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Higher Levels of HSET Linked to More Aggressive Breast Cancers and Worse Outcomes in African American Women

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Key Points

  • Overexpression of the protein HSET is a prognostic biomarker in African American women with breast cancer, but not in Caucasian patients.
  • Although breast cancer incidence is higher in Caucasian women, African American women are more likely to be diagnosed with breast cancer at a younger age and to have cancers that metastasize, recur, or result in death.
  • Nuclear HSET expression is highly associated with race, with African American patients three times as likely to present with nuclear localization compared to Caucasian women, regardless of triple-negative status.

Data from a study by Ritu Aneja, PhD, Associate Professor in the Department of Biology at Georgia State University in Atlanta, and colleagues indicate that overexpression of the protein HSET is a valuable prognostic biomarker in African American women with breast cancer, but not in Caucasian patients, underscoring the protein’s role in the aggressiveness of the disease in African American women. The findings were presented at the Sixth American Association for Cancer Research (AACR) Conference on the Science of Cancer Health Disparities in Racial/Ethnic Minorities and the Medically Underserved.

According to Dr. Aneja, although breast cancer incidence is higher in Caucasian women, African American women are more likely to be diagnosed with breast cancer at a younger age than non-Hispanic white women and are more likely to have cancers that metastasize, recur, or result in death.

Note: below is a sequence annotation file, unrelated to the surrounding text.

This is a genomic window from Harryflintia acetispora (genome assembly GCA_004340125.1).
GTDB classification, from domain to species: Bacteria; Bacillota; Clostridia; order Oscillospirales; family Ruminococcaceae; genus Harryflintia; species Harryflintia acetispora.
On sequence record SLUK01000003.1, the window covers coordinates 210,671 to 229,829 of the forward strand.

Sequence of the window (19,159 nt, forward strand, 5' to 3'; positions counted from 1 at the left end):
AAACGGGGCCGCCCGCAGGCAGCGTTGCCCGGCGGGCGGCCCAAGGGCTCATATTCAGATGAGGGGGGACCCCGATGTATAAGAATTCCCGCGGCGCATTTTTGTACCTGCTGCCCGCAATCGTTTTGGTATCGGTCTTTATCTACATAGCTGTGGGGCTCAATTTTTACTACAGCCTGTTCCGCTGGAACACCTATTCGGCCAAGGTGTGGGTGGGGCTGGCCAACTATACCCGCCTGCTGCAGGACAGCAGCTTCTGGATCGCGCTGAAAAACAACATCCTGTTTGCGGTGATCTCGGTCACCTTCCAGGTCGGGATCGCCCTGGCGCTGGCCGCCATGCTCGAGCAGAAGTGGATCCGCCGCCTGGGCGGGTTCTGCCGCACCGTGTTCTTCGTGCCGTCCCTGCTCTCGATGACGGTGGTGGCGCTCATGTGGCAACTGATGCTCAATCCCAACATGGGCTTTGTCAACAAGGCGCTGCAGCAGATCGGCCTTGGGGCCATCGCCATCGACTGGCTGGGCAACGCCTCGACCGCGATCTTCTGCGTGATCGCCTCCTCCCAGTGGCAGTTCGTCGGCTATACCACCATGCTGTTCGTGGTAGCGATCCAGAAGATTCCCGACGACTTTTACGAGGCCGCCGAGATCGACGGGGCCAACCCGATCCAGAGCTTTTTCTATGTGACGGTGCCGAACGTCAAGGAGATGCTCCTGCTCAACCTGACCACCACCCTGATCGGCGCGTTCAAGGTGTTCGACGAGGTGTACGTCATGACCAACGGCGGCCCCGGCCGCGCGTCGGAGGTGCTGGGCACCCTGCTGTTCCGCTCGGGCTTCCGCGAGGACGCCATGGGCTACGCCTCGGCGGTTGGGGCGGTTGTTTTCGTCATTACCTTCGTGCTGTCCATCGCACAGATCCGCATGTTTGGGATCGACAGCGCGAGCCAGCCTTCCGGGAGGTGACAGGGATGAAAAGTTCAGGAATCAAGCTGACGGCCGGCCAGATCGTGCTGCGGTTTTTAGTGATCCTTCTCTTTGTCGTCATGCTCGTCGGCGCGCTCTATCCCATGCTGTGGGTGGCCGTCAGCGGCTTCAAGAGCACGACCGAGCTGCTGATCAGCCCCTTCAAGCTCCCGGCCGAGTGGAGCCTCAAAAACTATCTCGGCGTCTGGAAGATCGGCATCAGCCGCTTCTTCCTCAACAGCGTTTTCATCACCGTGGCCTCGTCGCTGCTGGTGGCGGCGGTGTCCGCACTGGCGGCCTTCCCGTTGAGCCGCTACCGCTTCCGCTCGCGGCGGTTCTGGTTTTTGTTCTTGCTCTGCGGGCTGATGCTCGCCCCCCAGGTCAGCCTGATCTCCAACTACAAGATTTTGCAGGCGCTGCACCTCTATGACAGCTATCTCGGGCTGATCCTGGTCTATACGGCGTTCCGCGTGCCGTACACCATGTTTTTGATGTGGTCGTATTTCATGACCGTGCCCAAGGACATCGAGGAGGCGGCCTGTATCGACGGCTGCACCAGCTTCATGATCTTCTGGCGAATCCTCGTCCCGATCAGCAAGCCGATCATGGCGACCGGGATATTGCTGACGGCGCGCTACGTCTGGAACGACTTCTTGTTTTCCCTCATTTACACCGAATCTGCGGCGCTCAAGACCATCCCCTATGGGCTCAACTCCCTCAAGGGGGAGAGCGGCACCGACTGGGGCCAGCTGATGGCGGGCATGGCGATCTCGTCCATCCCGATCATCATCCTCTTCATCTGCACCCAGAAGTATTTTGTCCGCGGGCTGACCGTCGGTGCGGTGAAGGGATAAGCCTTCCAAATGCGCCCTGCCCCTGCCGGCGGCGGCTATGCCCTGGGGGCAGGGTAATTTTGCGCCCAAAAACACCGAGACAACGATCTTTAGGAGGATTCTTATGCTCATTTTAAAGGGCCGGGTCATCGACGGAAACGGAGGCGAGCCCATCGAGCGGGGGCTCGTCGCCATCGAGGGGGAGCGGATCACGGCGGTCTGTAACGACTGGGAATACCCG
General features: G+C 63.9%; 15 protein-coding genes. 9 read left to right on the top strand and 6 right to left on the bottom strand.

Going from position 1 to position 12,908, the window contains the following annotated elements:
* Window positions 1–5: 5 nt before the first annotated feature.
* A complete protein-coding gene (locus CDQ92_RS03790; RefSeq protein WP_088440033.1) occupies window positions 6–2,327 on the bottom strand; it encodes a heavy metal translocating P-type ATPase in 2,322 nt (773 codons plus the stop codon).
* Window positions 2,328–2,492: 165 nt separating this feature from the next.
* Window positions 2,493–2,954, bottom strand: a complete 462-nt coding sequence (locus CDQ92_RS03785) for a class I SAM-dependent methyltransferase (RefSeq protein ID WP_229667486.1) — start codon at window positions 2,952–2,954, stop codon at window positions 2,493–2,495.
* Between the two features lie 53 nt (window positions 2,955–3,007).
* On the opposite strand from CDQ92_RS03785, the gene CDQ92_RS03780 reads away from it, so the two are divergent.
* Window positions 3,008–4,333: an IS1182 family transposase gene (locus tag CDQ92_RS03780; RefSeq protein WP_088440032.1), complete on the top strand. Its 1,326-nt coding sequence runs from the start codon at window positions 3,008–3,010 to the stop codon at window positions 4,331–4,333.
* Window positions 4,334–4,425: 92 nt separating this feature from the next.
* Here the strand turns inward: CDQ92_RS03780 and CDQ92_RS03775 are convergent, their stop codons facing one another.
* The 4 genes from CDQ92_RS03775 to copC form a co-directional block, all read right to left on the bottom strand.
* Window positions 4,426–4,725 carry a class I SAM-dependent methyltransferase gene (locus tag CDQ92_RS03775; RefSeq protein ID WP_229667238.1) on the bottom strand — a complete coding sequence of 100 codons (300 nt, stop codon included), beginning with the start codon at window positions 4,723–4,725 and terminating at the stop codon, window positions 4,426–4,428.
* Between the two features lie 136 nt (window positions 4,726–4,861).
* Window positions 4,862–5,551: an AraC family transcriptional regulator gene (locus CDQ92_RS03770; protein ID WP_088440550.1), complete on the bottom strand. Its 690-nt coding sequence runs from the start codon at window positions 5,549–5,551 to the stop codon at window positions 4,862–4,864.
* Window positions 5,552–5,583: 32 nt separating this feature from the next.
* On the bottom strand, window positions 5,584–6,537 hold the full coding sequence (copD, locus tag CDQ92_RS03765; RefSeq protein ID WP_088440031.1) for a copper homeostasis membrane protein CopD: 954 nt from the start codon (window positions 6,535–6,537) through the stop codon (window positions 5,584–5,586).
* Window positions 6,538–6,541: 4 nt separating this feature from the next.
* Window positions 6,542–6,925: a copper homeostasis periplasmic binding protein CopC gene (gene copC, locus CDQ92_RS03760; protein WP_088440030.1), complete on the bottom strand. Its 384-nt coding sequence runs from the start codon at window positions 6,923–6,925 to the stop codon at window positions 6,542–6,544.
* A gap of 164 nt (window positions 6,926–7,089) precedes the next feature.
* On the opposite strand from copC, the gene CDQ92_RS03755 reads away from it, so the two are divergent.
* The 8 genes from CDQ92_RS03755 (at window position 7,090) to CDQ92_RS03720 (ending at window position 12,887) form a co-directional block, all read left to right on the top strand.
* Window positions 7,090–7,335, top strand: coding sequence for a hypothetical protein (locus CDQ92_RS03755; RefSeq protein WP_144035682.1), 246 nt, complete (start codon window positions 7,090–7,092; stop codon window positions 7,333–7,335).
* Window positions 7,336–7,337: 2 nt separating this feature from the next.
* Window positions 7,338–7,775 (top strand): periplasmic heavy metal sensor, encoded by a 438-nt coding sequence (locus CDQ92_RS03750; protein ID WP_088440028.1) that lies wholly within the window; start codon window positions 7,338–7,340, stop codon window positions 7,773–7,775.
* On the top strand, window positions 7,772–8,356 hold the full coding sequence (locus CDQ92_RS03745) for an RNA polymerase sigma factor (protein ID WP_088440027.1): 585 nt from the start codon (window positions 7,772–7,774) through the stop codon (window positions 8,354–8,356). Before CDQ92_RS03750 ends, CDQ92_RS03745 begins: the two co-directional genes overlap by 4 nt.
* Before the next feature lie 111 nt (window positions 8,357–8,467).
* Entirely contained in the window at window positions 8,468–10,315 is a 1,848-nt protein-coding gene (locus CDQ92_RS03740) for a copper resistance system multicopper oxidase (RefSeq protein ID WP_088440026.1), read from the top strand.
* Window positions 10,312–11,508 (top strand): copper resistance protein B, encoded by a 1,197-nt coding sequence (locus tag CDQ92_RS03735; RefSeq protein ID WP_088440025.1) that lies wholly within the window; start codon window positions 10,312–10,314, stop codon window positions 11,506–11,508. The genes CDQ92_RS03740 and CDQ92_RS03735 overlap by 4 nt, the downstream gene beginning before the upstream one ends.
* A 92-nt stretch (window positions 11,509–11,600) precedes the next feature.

“The reason for poorer outcome is also because [African American women] are two to three times more likely to present with the triple-negative signature. And having the triple-negative signature carries a higher risk of recurrence and metastasis, especially to the brain, and lower survival,” said Dr. Aneja. “Nuclear HSET levels can predict worse outcomes.”

Study Methods and Findings

The researchers analyzed breast tumor samples from 149 African American women and 44 non-Hispanic white women, looking for levels of HSET to evaluate whether the protein could be a clinical breast cancer biomarker in ethnically distinct populations. They found that nuclear HSET expression was highly associated with race—African American patients were three times as likely to present with nuclear localization compared to Caucasian women, regardless of triple-negative status.

In addition, the researchers found that high HSET expression was associated with poorer outcomes in African American patients but not in Caucasian patients. Within the African American population subset, patients with the highest tertile of HSET expression demonstrated the poorest overall survival (hazard ratio [HR] = 4.1, P = .007), progression-free survival (HR = 3.0, P = .014), and metastasis-free survival (HR = 3.5, P = 0.01). According to the study results, overall survival, progression-free, and metastasis-free survival were significantly associated with nuclear but not cytoplasmic HSET.

This information could offer oncologists a means of stratifying African American patients with triple-negative disease and high HSET levels, Dr. Aneja noted.

The study was funded by the National Cancer Institute. Dr. Aneja reported no conflicts of interest.

The content in this post has not been reviewed by the American Society of Clinical Oncology, Inc. (ASCO®) and does not necessarily reflect the ideas and opinions of ASCO®.


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